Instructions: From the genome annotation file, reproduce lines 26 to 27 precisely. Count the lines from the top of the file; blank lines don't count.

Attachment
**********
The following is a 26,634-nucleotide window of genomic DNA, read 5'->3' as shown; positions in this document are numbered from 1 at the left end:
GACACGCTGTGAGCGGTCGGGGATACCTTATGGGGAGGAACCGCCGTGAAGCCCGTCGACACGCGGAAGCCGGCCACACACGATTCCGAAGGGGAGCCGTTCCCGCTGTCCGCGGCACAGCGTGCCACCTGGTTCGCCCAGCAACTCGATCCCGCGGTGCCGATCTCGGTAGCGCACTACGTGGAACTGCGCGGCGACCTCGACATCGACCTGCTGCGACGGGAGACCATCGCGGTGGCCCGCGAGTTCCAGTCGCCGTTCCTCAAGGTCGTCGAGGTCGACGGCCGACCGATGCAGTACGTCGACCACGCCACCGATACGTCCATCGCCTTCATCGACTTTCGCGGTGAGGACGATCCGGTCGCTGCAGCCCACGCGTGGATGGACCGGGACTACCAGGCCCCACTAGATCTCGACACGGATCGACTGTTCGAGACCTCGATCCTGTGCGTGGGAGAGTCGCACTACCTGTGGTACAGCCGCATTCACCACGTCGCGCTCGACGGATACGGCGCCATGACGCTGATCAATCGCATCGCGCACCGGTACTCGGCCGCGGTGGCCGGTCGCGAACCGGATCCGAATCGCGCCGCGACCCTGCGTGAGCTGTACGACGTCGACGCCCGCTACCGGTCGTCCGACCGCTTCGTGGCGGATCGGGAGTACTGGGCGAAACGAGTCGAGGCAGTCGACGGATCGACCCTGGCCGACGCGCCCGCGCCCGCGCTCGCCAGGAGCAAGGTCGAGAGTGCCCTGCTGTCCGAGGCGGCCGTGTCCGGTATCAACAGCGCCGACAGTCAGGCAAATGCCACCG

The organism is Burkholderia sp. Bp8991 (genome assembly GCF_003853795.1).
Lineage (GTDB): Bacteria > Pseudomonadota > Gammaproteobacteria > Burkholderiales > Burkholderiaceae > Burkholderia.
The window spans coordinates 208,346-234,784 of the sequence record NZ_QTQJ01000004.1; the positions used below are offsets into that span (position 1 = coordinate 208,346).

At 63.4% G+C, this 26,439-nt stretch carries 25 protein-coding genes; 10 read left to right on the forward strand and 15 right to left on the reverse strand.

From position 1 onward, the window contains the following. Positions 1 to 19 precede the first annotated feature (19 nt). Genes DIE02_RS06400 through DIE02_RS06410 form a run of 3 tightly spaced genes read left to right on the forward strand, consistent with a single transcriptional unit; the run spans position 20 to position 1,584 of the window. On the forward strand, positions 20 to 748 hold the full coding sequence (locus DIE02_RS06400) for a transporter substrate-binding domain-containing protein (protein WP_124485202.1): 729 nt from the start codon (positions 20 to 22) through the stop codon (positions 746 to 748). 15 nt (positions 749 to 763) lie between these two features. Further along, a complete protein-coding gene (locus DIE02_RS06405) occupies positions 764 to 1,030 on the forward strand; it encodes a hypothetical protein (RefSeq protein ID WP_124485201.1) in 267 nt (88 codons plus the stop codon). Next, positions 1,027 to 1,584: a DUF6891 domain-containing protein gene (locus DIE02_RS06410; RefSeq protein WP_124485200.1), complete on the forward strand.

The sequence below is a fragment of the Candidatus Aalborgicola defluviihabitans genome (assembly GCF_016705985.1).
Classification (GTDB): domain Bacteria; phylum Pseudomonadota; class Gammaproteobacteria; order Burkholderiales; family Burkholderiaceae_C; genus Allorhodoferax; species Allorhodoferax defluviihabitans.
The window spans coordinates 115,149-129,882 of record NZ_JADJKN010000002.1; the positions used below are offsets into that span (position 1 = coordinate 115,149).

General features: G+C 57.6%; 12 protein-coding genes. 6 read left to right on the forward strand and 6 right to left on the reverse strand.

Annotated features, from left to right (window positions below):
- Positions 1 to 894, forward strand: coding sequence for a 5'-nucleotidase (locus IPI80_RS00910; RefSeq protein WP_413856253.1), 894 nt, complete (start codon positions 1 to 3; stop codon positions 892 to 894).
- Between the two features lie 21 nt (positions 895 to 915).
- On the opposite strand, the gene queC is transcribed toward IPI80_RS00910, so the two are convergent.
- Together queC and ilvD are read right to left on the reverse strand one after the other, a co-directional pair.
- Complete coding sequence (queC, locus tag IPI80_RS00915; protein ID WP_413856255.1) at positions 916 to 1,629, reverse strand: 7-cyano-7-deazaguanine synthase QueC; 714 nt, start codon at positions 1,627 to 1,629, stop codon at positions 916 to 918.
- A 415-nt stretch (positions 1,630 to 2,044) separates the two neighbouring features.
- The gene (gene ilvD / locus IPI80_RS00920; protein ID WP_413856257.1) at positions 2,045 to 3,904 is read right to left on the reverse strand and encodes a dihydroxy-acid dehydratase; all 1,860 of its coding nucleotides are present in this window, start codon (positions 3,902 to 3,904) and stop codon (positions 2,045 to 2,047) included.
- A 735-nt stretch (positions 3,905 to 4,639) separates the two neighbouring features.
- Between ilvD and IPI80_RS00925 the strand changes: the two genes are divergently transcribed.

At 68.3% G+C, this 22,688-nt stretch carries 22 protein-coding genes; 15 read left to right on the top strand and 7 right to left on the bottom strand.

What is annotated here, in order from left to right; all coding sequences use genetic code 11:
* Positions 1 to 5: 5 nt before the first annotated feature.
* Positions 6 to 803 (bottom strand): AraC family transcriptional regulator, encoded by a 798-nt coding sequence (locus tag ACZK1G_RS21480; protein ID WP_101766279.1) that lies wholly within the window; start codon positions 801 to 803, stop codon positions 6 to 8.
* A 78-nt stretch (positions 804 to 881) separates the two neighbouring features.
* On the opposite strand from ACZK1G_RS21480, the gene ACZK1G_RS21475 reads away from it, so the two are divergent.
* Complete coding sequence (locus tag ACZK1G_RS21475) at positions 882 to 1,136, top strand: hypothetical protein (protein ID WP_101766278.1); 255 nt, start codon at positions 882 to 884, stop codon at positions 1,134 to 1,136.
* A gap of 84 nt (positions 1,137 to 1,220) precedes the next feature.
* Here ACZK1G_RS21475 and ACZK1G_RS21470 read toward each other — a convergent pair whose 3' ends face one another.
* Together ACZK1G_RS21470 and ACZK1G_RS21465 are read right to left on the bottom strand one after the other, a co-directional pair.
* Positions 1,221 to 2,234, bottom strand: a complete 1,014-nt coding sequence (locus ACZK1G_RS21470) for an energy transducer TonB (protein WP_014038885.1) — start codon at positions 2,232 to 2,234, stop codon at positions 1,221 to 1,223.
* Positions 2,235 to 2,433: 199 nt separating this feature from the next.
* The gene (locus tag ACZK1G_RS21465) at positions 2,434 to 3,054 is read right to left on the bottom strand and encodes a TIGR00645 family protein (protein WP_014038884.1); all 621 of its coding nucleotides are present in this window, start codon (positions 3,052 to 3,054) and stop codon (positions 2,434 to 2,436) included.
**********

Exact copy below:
* A 78-nt stretch (positions 804 to 881) separates the two neighbouring features.
* On the opposite strand from ACZK1G_RS21480, the gene ACZK1G_RS21475 reads away from it, so the two are divergent.